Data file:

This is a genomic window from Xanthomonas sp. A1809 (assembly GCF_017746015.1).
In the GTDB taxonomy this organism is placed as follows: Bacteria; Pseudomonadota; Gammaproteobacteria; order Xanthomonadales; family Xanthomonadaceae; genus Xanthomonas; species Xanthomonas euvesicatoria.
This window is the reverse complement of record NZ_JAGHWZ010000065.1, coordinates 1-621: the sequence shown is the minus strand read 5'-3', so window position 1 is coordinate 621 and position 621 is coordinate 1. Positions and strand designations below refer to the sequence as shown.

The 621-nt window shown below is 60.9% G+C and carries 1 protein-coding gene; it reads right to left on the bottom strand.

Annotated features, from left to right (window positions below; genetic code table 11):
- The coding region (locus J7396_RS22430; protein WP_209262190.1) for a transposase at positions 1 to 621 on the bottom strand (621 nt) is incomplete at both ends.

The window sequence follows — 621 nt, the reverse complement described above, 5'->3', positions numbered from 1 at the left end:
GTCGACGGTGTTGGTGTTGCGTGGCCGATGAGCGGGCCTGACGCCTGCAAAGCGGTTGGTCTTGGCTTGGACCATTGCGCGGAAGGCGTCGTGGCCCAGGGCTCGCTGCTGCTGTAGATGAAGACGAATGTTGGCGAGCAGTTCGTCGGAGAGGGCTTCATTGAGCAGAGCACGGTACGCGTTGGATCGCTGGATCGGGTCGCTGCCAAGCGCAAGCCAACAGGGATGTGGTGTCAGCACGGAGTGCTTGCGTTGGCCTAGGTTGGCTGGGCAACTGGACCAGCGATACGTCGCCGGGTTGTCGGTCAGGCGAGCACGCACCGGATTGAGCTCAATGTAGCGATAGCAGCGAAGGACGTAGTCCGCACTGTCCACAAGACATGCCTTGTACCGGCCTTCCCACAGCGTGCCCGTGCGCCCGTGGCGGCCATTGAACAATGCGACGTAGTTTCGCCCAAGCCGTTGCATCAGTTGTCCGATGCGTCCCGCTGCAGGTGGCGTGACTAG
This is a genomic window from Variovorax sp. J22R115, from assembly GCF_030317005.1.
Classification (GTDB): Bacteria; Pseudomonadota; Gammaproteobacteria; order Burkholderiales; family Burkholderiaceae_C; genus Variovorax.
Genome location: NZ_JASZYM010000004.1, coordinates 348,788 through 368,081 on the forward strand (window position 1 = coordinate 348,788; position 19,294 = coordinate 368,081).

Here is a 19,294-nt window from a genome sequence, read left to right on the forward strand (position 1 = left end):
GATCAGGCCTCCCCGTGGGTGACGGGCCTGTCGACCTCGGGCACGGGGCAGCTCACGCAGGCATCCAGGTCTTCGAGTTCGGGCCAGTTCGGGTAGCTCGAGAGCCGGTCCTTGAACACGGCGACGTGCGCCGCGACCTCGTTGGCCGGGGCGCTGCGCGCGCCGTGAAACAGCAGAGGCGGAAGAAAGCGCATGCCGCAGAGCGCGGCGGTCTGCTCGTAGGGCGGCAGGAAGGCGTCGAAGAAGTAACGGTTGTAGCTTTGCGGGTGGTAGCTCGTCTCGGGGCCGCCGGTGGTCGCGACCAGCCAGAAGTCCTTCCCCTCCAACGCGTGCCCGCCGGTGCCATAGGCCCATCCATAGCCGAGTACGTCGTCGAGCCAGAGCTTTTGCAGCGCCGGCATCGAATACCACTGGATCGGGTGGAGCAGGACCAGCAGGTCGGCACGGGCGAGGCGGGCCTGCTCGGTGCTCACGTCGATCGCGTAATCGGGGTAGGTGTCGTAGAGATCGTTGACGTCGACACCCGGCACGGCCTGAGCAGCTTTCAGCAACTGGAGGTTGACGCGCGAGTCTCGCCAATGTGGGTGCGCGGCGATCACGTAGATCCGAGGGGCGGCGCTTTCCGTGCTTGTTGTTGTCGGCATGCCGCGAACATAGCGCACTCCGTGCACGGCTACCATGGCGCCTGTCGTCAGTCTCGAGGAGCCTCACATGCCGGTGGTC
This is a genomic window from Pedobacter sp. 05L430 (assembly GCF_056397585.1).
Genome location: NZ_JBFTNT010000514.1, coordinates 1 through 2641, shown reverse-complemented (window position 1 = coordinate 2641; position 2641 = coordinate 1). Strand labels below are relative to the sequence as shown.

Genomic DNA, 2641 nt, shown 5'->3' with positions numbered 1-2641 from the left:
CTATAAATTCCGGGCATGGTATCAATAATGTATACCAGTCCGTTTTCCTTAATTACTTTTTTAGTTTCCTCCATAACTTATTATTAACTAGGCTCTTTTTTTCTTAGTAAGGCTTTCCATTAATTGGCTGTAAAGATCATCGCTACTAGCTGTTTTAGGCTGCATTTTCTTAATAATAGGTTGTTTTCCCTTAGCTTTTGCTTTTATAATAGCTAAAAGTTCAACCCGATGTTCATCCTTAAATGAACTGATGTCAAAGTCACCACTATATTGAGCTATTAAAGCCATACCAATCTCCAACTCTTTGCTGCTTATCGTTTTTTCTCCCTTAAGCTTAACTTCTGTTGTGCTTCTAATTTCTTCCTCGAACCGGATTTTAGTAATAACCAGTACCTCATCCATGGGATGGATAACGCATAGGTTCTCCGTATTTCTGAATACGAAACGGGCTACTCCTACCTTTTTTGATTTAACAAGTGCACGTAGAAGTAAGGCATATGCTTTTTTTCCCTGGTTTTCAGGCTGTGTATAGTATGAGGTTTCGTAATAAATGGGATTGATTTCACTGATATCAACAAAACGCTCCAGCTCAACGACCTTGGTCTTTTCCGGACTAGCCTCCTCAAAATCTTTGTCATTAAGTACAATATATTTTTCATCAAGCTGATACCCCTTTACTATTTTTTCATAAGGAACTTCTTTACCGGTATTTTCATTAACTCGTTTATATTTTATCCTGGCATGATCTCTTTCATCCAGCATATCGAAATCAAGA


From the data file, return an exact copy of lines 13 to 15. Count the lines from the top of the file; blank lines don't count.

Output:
GATCAGGCCTCCCCGTGGGTGACGGGCCTGTCGACCTCGGGCACGGGGCAGCTCACGCAGGCATCCAGGTCTTCGAGTTCGGGCCAGTTCGGGTAGCTCGAGAGCCGGTCCTTGAACACGGCGACGTGCGCCGCGACCTCGTTGGCCGGGGCGCTGCGCGCGCCGTGAAACAGCAGAGGCGGAAGAAAGCGCATGCCGCAGAGCGCGGCGGTCTGCTCGTAGGGCGGCAGGAAGGCGTCGAAGAAGTAACGGTTGTAGCTTTGCGGGTGGTAGCTCGTCTCGGGGCCGCCGGTGGTCGCGACCAGCCAGAAGTCCTTCCCCTCCAACGCGTGCCCGCCGGTGCCATAGGCCCATCCATAGCCGAGTACGTCGTCGAGCCAGAGCTTTTGCAGCGCCGGCATCGAATACCACTGGATCGGGTGGAGCAGGACCAGCAGGTCGGCACGGGCGAGGCGGGCCTGCTCGGTGCTCACGTCGATCGCGTAATCGGGGTAGGTGTCGTAGAGATCGTTGACGTCGACACCCGGCACGGCCTGAGCAGCTTTCAGCAACTGGAGGTTGACGCGCGAGTCTCGCCAATGTGGGTGCGCGGCGATCACGTAGATCCGAGGGGCGGCGCTTTCCGTGCTTGTTGTTGTCGGCATGCCGCGAACATAGCGCACTCCGTGCACGGCTACCATGGCGCCTGTCGTCAGTCTCGAGGAGCCTCACATGCCGGTGGTC
This is a genomic window from Pedobacter sp. 05L430 (assembly GCF_056397585.1).
Genome location: NZ_JBFTNT010000514.1, coordinates 1 through 2641, shown reverse-complemented (window position 1 = coordinate 2641; position 2641 = coordinate 1). Strand labels below are relative to the sequence as shown.